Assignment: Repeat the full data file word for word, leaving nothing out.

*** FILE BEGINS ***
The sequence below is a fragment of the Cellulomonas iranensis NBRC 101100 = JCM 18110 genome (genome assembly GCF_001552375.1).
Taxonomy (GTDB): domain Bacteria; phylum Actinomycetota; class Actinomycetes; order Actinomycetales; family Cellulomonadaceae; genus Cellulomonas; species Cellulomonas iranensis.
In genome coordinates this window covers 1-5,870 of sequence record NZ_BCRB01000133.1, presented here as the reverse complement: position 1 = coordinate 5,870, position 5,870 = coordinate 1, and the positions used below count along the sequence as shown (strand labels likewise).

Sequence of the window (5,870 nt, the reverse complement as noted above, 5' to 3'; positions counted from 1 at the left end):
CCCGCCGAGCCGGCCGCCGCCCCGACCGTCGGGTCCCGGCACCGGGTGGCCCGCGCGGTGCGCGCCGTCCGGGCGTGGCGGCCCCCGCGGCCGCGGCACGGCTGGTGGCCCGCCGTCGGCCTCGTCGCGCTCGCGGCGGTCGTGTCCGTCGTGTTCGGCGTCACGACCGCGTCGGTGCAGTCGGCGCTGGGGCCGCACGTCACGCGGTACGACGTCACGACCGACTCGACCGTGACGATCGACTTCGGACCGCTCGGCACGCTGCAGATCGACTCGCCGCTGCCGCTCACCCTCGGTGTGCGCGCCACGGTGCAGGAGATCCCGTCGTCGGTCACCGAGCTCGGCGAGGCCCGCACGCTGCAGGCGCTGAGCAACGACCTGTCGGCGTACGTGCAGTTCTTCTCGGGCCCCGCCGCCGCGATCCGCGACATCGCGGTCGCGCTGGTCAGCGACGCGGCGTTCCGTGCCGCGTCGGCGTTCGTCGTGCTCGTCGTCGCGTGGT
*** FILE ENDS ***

The sequence below is a fragment of the Cellulomonas iranensis NBRC 101100 = JCM 18110 genome (genome assembly GCF_001552375.1).
Taxonomy (GTDB): domain Bacteria; phylum Actinomycetota; class Actinomycetes; order Actinomycetales; family Cellulomonadaceae; genus Cellulomonas; species Cellulomonas iranensis.
In genome coordinates this window covers 1-5,870 of sequence record NZ_BCRB01000133.1, presented here as the reverse complement: position 1 = coordinate 5,870, position 5,870 = coordinate 1, and the positions used below count along the sequence as shown (strand labels likewise).

Sequence of the window (5,870 nt, the reverse complement as noted above, 5' to 3'; positions counted from 1 at the left end):
CCCGCCGAGCCGGCCGCCGCCCCGACCGTCGGGTCCCGGCACCGGGTGGCCCGCGCGGTGCGCGCCGTCCGGGCGTGGCGGCCCCCGCGGCCGCGGCACGGCTGGTGGCCCGCCGTCGGCCTCGTCGCGCTCGCGGCGGTCGTGTCCGTCGTGTTCGGCGTCACGACCGCGTCGGTGCAGTCGGCGCTGGGGCCGCACGTCACGCGGTACGACGTCACGACCGACTCGACCGTGACGATCGACTTCGGACCGCTCGGCACGCTGCAGATCGACTCGCCGCTGCCGCTCACCCTCGGTGTGCGCGCCACGGTGCAGGAGATCCCGTCGTCGGTCACCGAGCTCGGCGAGGCCCGCACGCTGCAGGCGCTGAGCAACGACCTGTCGGCGTACGTGCAGTTCTTCTCGGGCCCCGCCGCCGCGATCCGCGACATCGCGGTCGCGCTGGTCAGCGACGCGGCGTTCCGTGCCGCGTCGGCGTTCGTCGTGCTCGTCGTCGCGTGGT